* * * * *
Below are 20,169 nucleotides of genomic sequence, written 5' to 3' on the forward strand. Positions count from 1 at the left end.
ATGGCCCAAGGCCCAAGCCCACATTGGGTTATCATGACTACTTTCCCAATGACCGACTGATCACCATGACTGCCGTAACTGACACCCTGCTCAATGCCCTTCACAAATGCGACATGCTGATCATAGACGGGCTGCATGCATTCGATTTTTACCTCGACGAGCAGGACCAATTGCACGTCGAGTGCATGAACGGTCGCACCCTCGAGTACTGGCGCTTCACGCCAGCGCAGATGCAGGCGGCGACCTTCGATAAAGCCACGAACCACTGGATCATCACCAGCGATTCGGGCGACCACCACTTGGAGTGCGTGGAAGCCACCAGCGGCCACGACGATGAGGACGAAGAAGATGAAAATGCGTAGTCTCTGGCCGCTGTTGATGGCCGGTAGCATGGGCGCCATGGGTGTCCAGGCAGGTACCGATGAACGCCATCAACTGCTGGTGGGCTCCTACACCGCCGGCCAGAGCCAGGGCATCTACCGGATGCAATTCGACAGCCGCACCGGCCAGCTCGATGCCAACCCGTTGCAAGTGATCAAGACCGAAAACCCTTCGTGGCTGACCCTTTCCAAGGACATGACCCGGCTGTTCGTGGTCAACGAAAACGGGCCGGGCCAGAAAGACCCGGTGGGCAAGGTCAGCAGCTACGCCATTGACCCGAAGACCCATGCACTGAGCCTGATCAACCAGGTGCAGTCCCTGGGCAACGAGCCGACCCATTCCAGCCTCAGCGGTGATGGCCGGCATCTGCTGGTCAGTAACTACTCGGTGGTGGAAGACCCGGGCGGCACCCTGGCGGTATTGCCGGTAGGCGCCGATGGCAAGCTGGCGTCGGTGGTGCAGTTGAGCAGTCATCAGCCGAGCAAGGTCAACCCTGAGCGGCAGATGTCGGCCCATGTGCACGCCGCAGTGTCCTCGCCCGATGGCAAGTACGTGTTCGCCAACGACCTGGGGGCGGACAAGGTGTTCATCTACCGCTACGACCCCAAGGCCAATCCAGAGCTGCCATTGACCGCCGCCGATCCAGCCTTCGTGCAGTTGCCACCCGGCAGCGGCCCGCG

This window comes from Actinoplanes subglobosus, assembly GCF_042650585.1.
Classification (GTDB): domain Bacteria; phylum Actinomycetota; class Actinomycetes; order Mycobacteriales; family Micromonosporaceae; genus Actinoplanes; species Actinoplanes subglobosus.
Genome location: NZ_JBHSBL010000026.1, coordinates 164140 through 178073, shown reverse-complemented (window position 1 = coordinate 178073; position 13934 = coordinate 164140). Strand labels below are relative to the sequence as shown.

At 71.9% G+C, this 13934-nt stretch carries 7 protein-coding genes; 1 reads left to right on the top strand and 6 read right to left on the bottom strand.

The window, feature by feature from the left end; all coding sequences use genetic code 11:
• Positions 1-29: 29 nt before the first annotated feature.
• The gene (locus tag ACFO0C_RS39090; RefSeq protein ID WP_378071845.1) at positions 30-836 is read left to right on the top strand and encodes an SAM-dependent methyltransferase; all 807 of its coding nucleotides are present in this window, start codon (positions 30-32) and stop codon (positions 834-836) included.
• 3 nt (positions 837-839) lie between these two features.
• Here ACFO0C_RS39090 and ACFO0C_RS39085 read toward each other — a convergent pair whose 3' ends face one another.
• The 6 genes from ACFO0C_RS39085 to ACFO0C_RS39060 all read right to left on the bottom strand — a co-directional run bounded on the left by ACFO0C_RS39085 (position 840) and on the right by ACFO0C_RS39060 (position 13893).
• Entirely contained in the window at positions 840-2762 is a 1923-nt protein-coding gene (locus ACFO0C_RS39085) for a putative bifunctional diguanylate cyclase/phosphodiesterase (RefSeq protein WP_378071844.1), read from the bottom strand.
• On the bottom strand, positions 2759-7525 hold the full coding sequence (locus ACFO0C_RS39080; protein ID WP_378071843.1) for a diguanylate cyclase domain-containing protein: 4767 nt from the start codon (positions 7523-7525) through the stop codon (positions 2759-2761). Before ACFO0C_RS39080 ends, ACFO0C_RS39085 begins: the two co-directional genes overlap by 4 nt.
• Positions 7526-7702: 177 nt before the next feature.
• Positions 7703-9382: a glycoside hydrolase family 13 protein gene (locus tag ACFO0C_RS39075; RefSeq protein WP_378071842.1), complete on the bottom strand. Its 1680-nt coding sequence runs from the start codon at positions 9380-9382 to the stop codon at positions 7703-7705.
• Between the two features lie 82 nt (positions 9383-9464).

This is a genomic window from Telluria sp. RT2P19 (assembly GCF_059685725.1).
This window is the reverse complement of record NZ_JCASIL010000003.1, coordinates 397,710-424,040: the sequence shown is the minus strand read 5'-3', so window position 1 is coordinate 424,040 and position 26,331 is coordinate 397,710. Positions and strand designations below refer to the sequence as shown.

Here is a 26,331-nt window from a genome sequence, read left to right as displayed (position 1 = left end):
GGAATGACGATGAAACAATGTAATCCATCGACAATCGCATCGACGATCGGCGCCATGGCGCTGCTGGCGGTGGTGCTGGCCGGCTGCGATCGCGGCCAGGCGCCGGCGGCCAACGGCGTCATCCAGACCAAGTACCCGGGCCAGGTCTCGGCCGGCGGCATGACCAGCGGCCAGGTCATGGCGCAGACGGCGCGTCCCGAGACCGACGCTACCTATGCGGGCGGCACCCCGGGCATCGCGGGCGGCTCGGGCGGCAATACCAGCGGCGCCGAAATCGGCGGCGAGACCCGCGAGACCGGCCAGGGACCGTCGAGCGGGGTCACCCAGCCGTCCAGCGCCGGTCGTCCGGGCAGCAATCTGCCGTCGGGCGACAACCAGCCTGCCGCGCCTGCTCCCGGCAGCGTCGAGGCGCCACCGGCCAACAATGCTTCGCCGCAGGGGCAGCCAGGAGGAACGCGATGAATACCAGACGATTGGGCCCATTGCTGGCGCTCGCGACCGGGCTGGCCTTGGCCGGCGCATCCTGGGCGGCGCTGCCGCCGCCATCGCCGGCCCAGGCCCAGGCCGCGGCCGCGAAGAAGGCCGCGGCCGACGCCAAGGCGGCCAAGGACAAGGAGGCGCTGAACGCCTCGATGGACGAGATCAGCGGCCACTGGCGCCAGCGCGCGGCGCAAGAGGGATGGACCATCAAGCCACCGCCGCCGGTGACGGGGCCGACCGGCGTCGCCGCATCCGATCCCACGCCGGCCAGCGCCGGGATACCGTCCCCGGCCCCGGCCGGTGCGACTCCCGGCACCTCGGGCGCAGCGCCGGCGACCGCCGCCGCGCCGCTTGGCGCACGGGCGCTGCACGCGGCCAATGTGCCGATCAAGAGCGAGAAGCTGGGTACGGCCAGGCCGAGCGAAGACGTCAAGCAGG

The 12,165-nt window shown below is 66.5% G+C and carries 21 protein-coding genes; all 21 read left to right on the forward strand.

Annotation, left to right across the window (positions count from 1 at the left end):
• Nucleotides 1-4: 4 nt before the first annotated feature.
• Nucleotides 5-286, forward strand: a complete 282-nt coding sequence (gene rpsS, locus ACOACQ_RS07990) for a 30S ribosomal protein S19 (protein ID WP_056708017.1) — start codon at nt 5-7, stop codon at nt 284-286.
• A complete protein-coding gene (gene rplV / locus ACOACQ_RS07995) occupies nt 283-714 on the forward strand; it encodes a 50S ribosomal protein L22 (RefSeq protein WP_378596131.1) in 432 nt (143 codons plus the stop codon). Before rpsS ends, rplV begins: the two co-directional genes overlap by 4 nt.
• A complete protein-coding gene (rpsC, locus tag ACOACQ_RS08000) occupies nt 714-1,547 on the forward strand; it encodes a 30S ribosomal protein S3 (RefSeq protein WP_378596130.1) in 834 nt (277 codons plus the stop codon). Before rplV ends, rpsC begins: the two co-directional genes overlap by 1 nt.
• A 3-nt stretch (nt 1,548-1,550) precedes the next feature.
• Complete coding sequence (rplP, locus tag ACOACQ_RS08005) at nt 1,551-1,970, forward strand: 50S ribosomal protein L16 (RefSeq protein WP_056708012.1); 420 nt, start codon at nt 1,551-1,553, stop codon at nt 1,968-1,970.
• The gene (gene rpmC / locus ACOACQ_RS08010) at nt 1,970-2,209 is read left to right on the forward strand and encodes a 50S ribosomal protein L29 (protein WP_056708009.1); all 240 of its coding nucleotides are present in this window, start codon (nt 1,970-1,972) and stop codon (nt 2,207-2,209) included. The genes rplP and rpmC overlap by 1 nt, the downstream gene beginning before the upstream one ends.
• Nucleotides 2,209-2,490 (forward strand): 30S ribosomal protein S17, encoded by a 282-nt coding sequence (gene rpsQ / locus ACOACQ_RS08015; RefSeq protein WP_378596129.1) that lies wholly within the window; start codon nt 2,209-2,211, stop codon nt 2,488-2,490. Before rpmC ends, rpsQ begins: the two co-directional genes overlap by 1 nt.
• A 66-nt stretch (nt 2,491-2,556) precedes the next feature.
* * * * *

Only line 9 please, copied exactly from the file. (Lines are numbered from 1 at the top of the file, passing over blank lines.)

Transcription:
• The gene (locus tag ACFO0C_RS39090; RefSeq protein ID WP_378071845.1) at positions 30-836 is read left to right on the top strand and encodes an SAM-dependent methyltransferase; all 807 of its coding nucleotides are present in this window, start codon (positions 30-32) and stop codon (positions 834-836) included.